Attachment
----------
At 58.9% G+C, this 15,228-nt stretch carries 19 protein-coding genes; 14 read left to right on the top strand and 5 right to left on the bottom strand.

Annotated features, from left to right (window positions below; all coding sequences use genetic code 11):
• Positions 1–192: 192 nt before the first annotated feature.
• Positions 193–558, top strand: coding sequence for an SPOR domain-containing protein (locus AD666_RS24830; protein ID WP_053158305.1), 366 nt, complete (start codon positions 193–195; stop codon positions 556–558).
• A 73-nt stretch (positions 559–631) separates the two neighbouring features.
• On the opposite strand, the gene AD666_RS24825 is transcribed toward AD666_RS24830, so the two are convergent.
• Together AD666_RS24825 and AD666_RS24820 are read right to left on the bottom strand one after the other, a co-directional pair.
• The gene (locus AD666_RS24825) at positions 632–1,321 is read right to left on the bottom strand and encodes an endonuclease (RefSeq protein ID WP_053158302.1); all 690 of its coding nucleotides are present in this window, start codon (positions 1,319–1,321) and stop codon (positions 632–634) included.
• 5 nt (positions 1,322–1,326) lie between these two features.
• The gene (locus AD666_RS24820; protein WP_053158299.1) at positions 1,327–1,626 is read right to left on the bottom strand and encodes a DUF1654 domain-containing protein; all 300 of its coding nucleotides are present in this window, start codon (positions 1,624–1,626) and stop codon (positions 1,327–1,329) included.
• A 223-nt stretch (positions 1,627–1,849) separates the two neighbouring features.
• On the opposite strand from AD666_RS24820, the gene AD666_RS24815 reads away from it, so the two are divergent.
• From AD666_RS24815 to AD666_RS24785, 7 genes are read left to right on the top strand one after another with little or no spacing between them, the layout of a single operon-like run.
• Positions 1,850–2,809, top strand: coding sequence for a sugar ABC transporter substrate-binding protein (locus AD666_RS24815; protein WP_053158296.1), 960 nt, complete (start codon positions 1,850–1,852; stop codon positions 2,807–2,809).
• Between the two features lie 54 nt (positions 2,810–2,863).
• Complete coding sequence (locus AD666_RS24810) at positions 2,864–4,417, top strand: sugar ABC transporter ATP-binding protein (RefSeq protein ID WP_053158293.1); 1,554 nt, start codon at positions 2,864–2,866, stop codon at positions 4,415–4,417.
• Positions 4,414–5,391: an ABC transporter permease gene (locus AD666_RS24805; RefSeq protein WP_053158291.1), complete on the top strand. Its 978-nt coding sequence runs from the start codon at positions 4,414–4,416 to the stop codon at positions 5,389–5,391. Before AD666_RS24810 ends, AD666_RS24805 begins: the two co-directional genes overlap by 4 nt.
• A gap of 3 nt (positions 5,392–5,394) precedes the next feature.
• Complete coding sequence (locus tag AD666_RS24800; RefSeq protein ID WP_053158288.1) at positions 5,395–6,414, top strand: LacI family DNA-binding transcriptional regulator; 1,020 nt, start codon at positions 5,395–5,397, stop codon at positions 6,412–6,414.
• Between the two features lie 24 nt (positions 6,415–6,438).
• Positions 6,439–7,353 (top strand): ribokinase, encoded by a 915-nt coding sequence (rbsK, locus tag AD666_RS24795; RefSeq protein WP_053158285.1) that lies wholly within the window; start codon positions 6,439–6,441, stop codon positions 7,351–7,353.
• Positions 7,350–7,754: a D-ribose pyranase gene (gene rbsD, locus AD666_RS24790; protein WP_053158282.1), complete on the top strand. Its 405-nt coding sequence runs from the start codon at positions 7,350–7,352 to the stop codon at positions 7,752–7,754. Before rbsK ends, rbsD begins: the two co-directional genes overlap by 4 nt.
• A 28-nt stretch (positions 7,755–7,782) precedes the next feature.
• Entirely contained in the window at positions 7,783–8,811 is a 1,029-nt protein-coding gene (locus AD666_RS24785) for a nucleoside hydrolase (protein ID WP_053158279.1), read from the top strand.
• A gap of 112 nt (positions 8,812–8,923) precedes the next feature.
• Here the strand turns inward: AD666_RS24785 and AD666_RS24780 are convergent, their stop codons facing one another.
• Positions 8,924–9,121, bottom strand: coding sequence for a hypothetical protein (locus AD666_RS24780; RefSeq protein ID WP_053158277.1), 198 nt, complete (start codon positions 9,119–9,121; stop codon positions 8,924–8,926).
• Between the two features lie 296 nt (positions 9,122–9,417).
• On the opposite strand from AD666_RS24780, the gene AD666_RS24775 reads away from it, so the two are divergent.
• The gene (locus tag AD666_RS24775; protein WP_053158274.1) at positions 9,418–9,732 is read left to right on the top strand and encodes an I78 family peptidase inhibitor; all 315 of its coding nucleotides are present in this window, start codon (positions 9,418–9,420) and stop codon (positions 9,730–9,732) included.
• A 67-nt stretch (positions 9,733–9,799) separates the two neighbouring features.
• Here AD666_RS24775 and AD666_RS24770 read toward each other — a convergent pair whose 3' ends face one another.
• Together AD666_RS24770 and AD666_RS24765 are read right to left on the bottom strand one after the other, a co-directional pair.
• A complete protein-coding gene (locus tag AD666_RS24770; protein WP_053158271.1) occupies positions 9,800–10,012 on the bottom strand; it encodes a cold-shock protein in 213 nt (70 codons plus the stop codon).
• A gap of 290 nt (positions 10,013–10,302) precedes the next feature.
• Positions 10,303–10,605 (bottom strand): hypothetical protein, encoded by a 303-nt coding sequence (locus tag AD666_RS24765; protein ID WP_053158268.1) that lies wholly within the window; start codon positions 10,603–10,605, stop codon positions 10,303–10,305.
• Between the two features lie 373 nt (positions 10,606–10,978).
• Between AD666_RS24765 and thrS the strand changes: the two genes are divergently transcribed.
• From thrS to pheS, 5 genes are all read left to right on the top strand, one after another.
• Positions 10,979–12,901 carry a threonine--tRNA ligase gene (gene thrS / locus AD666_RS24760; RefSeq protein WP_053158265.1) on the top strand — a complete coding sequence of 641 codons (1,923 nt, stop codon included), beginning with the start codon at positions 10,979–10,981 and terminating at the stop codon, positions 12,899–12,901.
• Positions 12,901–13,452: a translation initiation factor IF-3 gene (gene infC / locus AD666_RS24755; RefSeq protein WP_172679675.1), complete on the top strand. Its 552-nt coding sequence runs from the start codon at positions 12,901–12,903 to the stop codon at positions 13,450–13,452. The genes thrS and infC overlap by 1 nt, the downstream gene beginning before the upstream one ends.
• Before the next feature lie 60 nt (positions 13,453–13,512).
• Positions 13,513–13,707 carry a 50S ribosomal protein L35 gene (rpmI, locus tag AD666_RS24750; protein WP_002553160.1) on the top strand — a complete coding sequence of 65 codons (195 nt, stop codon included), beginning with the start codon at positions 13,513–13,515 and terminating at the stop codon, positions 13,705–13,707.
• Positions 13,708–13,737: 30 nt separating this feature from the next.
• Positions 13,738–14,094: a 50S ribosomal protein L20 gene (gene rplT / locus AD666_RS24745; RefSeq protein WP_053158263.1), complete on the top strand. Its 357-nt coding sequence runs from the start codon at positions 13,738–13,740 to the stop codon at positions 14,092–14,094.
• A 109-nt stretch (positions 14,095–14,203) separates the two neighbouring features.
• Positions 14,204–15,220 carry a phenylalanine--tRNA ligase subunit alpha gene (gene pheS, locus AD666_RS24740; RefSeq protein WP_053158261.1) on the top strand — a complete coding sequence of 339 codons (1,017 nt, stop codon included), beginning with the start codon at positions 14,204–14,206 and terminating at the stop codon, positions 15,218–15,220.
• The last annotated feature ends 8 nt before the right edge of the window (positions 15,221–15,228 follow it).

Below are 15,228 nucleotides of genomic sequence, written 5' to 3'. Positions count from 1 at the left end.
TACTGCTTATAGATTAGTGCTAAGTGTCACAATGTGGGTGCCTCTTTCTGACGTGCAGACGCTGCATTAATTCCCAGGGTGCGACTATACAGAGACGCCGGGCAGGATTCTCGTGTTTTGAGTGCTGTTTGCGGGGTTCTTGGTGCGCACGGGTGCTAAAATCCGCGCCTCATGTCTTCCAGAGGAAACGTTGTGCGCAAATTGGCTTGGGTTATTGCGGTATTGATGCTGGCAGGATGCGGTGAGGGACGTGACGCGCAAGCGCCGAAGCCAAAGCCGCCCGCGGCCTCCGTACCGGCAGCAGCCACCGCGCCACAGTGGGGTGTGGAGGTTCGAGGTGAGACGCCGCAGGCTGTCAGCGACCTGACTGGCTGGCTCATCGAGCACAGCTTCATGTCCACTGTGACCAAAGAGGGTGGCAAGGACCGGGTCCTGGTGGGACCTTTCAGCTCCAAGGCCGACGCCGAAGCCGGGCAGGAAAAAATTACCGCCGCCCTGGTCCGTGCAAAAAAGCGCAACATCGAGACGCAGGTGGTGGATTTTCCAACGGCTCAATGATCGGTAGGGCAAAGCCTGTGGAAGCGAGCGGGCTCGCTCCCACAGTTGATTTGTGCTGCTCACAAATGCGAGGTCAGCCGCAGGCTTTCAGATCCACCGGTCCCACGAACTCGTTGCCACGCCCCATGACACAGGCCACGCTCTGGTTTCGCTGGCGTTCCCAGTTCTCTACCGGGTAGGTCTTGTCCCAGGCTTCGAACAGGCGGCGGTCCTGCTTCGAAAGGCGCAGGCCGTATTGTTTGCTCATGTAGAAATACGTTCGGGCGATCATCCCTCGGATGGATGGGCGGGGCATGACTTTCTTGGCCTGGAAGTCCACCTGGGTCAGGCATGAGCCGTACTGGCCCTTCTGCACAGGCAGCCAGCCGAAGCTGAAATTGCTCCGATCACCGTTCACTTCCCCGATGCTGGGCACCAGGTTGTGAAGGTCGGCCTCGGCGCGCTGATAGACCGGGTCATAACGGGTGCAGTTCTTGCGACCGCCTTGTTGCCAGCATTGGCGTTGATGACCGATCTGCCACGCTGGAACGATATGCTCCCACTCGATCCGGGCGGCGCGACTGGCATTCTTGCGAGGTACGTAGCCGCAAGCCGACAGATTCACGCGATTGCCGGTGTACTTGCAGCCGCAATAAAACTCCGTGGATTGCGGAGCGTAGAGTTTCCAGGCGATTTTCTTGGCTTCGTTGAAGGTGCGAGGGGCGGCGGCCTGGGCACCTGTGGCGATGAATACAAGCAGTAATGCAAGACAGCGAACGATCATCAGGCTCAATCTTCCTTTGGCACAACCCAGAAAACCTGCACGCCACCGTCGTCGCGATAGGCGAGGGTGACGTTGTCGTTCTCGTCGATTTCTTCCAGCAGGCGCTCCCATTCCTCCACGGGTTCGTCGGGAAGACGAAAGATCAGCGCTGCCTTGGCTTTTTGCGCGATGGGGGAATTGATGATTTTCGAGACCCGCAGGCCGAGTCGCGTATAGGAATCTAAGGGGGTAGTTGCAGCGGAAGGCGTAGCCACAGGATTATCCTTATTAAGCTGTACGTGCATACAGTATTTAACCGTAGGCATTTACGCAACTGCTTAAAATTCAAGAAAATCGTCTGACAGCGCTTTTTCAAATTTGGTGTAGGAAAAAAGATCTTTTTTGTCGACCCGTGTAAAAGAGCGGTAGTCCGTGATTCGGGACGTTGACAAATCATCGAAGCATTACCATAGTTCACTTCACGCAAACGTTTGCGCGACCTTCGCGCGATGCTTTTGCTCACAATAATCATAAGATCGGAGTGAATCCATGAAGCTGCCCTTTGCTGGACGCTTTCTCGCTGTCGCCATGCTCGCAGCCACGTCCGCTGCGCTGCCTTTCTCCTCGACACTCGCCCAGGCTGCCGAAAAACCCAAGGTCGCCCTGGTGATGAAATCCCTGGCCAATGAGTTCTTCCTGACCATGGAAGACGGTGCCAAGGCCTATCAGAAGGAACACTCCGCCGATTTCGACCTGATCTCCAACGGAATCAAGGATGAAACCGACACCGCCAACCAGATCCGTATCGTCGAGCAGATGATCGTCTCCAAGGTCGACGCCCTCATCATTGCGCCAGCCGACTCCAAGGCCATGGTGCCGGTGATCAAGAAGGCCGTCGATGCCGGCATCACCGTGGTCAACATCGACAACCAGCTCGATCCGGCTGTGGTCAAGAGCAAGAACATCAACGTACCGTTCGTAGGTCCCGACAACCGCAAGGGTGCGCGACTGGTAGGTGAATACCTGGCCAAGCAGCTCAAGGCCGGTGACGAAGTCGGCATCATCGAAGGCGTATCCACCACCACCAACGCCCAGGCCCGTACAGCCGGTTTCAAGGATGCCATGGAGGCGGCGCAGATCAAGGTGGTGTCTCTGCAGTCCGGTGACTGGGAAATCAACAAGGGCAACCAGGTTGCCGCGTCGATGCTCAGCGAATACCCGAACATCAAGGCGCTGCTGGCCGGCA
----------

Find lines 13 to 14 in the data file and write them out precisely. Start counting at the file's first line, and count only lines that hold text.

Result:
• From AD666_RS24815 to AD666_RS24785, 7 genes are read left to right on the top strand one after another with little or no spacing between them, the layout of a single operon-like run.
• Positions 1,850–2,809, top strand: coding sequence for a sugar ABC transporter substrate-binding protein (locus AD666_RS24815; protein WP_053158296.1), 960 nt, complete (start codon positions 1,850–1,852; stop codon positions 2,807–2,809).